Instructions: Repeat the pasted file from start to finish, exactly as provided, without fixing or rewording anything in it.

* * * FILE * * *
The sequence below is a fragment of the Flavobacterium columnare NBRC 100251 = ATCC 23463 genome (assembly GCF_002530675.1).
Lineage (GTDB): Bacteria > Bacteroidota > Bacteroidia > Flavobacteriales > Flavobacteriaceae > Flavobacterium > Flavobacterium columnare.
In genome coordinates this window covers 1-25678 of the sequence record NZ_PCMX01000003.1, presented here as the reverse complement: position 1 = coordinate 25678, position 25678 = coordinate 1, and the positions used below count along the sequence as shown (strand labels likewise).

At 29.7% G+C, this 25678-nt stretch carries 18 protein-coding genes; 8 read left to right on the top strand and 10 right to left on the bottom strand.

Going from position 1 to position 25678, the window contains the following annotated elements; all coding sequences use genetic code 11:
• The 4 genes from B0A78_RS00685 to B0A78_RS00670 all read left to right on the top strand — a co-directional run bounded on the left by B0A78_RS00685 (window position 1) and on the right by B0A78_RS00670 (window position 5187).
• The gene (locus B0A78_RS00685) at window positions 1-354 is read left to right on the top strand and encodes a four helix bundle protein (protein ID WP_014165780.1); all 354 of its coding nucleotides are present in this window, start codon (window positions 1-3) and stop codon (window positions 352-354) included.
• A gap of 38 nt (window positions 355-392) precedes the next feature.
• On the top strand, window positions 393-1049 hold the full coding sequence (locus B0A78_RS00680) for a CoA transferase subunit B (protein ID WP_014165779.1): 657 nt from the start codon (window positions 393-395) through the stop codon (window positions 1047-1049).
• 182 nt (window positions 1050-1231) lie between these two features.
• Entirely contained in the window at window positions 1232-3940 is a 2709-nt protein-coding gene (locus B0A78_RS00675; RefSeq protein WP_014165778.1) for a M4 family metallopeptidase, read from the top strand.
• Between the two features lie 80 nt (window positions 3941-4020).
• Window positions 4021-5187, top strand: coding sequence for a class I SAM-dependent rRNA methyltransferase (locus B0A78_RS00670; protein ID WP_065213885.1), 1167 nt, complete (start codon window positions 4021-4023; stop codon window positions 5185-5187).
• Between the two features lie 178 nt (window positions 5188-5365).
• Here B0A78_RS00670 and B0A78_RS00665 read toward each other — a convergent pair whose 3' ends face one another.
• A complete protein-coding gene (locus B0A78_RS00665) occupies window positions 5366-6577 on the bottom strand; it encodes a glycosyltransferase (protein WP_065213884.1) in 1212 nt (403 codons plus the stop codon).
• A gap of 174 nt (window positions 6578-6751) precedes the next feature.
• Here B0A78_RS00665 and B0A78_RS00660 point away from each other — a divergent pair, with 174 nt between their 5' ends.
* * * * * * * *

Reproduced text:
The sequence below is a fragment of the Flavobacterium columnare NBRC 100251 = ATCC 23463 genome (assembly GCF_002530675.1).
Lineage (GTDB): Bacteria > Bacteroidota > Bacteroidia > Flavobacteriales > Flavobacteriaceae > Flavobacterium > Flavobacterium columnare.
In genome coordinates this window covers 1-25678 of the sequence record NZ_PCMX01000003.1, presented here as the reverse complement: position 1 = coordinate 25678, position 25678 = coordinate 1, and the positions used below count along the sequence as shown (strand labels likewise).

At 29.7% G+C, this 25678-nt stretch carries 18 protein-coding genes; 8 read left to right on the top strand and 10 right to left on the bottom strand.

Going from position 1 to position 25678, the window contains the following annotated elements; all coding sequences use genetic code 11:
• The 4 genes from B0A78_RS00685 to B0A78_RS00670 all read left to right on the top strand — a co-directional run bounded on the left by B0A78_RS00685 (window position 1) and on the right by B0A78_RS00670 (window position 5187).
• The gene (locus B0A78_RS00685) at window positions 1-354 is read left to right on the top strand and encodes a four helix bundle protein (protein ID WP_014165780.1); all 354 of its coding nucleotides are present in this window, start codon (window positions 1-3) and stop codon (window positions 352-354) included.
• A gap of 38 nt (window positions 355-392) precedes the next feature.
• On the top strand, window positions 393-1049 hold the full coding sequence (locus B0A78_RS00680) for a CoA transferase subunit B (protein ID WP_014165779.1): 657 nt from the start codon (window positions 393-395) through the stop codon (window positions 1047-1049).
• 182 nt (window positions 1050-1231) lie between these two features.
• Entirely contained in the window at window positions 1232-3940 is a 2709-nt protein-coding gene (locus B0A78_RS00675; RefSeq protein WP_014165778.1) for a M4 family metallopeptidase, read from the top strand.
• Between the two features lie 80 nt (window positions 3941-4020).
• Window positions 4021-5187, top strand: coding sequence for a class I SAM-dependent rRNA methyltransferase (locus B0A78_RS00670; protein ID WP_065213885.1), 1167 nt, complete (start codon window positions 4021-4023; stop codon window positions 5185-5187).
• Between the two features lie 178 nt (window positions 5188-5365).
• Here B0A78_RS00670 and B0A78_RS00665 read toward each other — a convergent pair whose 3' ends face one another.
• A complete protein-coding gene (locus B0A78_RS00665) occupies window positions 5366-6577 on the bottom strand; it encodes a glycosyltransferase (protein WP_065213884.1) in 1212 nt (403 codons plus the stop codon).
• A gap of 174 nt (window positions 6578-6751) precedes the next feature.
• Here B0A78_RS00665 and B0A78_RS00660 point away from each other — a divergent pair, with 174 nt between their 5' ends.